There are still questions about availability and safety in high doses of this type of magnesium.
Magnesium chloride has a higher bioavailability than magnesium oxide and magnesium citrate, and a bioavailability equivalent to magnesium lactate(99%)The magnesium concentration in magnesium chloride supplements is low, around 12%, to balance its higher bioavailability. I think this is best used externally and applied to the skin in the form of oil. Internally it can have a strong laxative effect. Moreover, chloride (not to be confused with chlorine, the toxic gas) aids kidney function and can boost a sluggish metabolism.
Magnesium taurate is the best choice of magnesium supplement for people with cardiovascular issues, since it is known to prevent arrhythmias and guard the heart from damage caused by heart attacks. Magnesium taurate is easily absorbed (magnesium and taurine stabilize cell membranes together), and it contains no laxative properties.
Magnesium malate is a fantastic choice for people suffering from fatigue, since malic acid (a natural fruit acid present in most cells in the body) is a vital component of enzymes that play a key role in ATP synthesis and energy production. Since the ionic bonds of magnesium and malic acid are easily broken, magnesium malate is also highly soluble. Malate is involved in your body’s Krebs Cycle, which is where energy is created for your cells. For those having issues with energy production, a magnesium malate supplement may be effective for helping with chronic fatigue syndrome and/or fibromyalgia. This form may be too stimulating for some and may disrupt sleep, especially when taken at night.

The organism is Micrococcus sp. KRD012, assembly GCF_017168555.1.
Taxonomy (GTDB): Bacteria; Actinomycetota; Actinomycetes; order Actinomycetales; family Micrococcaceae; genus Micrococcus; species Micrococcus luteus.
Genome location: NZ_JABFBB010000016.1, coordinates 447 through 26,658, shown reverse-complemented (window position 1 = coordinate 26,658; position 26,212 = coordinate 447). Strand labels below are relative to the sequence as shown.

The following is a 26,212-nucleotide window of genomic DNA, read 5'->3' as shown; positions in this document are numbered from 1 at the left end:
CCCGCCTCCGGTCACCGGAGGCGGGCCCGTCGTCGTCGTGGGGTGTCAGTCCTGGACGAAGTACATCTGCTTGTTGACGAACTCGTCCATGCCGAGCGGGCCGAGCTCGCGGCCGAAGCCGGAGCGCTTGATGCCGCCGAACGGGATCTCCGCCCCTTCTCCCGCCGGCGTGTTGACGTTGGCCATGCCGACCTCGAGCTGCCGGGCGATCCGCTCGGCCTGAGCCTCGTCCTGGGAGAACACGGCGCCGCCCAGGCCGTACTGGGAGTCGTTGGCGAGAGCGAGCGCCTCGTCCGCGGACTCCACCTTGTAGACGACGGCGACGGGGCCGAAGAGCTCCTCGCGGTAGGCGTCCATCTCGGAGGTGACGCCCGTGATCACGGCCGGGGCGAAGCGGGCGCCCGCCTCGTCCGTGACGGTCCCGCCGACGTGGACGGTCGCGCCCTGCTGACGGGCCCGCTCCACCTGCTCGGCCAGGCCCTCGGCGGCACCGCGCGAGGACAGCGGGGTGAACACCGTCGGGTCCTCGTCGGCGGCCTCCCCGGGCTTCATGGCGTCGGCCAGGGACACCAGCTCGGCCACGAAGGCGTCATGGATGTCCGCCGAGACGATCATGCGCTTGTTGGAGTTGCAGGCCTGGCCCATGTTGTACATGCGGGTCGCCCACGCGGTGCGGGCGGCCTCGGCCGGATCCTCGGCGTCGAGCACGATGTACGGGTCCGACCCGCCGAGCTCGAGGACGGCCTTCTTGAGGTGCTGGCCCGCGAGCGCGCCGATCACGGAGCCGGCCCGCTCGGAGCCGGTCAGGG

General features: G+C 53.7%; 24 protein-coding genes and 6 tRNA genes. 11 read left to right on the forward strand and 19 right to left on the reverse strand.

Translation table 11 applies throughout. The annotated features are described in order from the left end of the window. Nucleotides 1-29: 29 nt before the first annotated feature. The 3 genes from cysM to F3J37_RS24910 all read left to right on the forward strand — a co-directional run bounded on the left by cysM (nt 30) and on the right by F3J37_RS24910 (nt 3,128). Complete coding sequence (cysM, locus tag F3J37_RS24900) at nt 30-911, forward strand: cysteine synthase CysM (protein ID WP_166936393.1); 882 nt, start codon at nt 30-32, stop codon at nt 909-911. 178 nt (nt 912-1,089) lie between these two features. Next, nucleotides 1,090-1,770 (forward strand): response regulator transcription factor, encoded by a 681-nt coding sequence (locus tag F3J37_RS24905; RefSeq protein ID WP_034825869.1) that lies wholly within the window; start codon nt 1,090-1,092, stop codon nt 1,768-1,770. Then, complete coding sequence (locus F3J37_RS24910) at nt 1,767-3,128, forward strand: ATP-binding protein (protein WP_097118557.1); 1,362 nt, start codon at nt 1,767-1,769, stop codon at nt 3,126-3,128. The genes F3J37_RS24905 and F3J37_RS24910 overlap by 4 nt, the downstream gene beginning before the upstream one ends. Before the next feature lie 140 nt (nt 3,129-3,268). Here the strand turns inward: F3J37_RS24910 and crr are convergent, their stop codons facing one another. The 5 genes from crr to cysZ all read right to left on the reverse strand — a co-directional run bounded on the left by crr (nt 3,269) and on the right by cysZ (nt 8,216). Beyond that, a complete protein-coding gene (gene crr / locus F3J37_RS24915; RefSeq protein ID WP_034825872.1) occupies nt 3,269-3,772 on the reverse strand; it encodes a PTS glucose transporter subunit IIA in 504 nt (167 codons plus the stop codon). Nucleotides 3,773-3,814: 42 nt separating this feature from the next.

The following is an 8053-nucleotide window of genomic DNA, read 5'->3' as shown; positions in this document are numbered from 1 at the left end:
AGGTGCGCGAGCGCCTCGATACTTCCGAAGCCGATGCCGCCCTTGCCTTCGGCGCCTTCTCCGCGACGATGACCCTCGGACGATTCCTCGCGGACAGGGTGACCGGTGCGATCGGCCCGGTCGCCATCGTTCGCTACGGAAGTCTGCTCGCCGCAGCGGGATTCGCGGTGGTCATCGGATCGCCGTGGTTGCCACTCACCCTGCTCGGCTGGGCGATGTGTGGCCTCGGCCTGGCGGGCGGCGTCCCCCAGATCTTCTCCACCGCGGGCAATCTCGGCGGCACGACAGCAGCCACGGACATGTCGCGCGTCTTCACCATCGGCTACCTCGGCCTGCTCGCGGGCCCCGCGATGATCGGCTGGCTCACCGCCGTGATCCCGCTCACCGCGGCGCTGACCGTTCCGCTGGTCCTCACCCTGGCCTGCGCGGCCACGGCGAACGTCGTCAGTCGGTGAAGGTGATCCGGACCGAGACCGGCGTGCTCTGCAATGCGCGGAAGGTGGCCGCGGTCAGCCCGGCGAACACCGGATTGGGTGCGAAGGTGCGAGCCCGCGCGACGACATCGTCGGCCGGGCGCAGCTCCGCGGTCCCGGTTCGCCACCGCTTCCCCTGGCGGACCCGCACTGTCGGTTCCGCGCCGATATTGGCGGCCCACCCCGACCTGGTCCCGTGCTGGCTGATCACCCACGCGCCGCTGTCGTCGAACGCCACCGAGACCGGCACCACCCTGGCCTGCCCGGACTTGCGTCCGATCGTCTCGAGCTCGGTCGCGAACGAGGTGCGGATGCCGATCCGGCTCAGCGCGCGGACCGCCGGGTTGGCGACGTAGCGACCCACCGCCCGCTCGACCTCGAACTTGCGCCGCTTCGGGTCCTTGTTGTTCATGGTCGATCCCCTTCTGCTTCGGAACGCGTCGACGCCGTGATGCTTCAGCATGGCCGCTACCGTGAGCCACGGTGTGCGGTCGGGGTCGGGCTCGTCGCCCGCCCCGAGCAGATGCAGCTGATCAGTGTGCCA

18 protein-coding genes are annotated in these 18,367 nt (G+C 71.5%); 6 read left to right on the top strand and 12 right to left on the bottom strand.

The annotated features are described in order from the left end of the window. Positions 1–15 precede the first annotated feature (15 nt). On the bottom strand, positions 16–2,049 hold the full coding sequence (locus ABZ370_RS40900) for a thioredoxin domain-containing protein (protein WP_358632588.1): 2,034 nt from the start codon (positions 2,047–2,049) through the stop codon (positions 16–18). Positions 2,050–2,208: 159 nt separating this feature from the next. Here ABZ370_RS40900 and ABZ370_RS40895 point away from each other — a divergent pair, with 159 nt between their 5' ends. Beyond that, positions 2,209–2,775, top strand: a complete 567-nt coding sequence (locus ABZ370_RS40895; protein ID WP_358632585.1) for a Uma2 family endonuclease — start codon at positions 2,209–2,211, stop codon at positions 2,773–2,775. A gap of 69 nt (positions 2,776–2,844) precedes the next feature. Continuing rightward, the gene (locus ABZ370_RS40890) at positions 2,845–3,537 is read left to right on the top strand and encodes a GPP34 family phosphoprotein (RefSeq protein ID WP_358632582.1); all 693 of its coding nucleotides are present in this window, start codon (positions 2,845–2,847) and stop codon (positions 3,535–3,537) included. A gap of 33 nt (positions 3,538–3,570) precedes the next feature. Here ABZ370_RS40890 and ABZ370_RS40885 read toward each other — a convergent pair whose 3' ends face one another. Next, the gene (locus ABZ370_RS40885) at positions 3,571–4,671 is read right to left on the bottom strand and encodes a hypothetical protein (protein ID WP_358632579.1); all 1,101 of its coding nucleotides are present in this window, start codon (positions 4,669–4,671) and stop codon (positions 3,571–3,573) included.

Magnesium Threonate is a form of magnesium chelated to threonic acid, a metabolite of vitamin C. This form of magnesium in comparison to others was created to cross the blood-brain barrier. Research using magnesium threonate have shown that an increase in brain magnesium enhances how much time it takes for neurons to fire information, and this may improve learning and memory functions. So, you can see why this form of magnesium chelate may be beneficial for age-related cognitive decline.
The suggested dose is 2,000 mg of magnesium threonate which delivers only 144 mg of magnesium, which is a small amount, but the animal study showed when loading this type of magnesium on the brain, the best way is with low dosing. This would not be the form to take if trying to replenish magnesium levels in the body.
Magnesium glutamate and aspartate
AVOID these two forms of magnesium completely. Glutamic acid and aspartic acid are components of the dangerous artificial sweetener aspartame, and both of them become neurotoxic when unbound to other amino acids.
Magnesium oxide is therapeutically used as a laxative and to provide relief for acid reflux. Because this form of magnesium has poor bioavailability (only 4%), magnesium oxide supplements may contain up to 60% more magnesium than other supplements so that enough can enter the bloodstream and provide the intended effect. Magnesium oxide is the most common form of magnesium sold in pharmacies, but it is non-chelated and possesses a poor absorption rate compared to other magnesium.
Translated, this means a 100 mg tablet would have 4 mg of magnesium. The low absorption rate coupled with the high laxative effect of this magnesium makes this a poor choice. I AVOID using this or suggesting this to clients.
If you would like to have your magnesium type and dosage checked to ensure it is right for you you can make a booking or call on 98444881